public health. It is clear that this broad discipline covers a wide array of non-personal factors which influence the health of individuals and applies a broad range of social interventions (such as tobacco regulations and advocacy of safe sex), preventive technologies (such as water safety and immunisation), and health system innovations (such as the use of non-physician healthcare providers and social insurance for healthcare financing) to improve the health of populations. 

This broad ambit makes it essential that education and training in public health are multi-disciplinary in content and that the pathways of public health action are multi-sectoral. Public health education must include subject areas like epidemiology, biostatistics, behavioural sci ences, health economics, health services management, environmental health, health inequities and human rights, gender and health, health communication, ethics
of healthcare and research. 

The students and practitioners of public health need not and should not be confined to medical professionals. The public health community must expand to include nurses, nutritionists, epidemiologists, social scientists, economists, health communication specialists and even laboratory researchers in areas such as environmental health or nutrition.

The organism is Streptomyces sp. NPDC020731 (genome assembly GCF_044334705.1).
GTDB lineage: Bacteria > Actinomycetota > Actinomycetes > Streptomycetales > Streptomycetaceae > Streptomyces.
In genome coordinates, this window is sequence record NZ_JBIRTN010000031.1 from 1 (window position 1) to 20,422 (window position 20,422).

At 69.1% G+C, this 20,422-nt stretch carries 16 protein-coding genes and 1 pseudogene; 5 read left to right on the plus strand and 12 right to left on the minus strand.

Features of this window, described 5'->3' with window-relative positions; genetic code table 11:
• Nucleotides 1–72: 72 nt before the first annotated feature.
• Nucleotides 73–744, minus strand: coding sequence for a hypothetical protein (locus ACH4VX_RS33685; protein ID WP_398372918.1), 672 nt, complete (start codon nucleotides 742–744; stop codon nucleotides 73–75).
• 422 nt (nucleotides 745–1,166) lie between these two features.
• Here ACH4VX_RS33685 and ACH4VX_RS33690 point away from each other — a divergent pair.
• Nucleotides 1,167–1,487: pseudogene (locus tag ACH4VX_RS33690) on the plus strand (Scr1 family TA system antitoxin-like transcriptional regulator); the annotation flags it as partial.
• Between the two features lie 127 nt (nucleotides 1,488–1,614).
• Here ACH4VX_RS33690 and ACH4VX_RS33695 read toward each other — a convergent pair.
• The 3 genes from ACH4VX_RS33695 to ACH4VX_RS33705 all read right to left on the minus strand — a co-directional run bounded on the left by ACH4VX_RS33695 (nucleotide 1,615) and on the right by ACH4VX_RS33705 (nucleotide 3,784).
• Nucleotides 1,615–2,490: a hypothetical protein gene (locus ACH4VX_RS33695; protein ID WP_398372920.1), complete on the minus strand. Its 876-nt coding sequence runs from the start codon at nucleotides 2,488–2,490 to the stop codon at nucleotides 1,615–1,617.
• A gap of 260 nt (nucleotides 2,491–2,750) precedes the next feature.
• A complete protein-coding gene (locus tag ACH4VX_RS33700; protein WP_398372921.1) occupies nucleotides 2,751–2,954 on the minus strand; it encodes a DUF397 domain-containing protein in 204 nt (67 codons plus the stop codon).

Such integrated multi-disciplinary training in public health is currently provided only by a few MPH courses in India. The departments of community medicine in medical colleges provide a part of such training in their M.D. 
programme - but with only doctors being trained by teachers, who too are mostly doctors. All included, the total number of even part-trained public health professionals produced each year is around 350, which is woefully
inadequate for India's needs.

In the absence of adequately trained public health professionals, clinical doctors have been mandated to perform public health functions in policymaking, managerial and programme implementation roles. This mismatch between their acquired expertise and assigned roles leads to a serious underperformance of the health system. Even increased allocation of financial resources to the health sector, essential as it is, cannot translate into health gains if the paucity of suitable human resources continues to afflict public health.

There is, therefore, an urgent need to develop educational programmes to create a large pool of trained public health professionals who can infuse strength into the design and delivery of public health programmes, through
both government and non-government sectors. Till their numbers grow, there is also need to enhance the knowledge and skills of persons currently performing public health functions, through structured training, to enable
better performance. Policy- and programme-relevant research also requires to be upscaled in quantity as well as quality. The advent of the Public Health Foundation of India augurs well for the advancement of this agenda and 
attainment of better health for the Indian people.

The writer is Head of Cardiology, All India Institute of Medical Sciences, New Delhi

Publication:Indian Express;  Date:Mar 29, 2006;  Section:Mumbai;
Page Number:8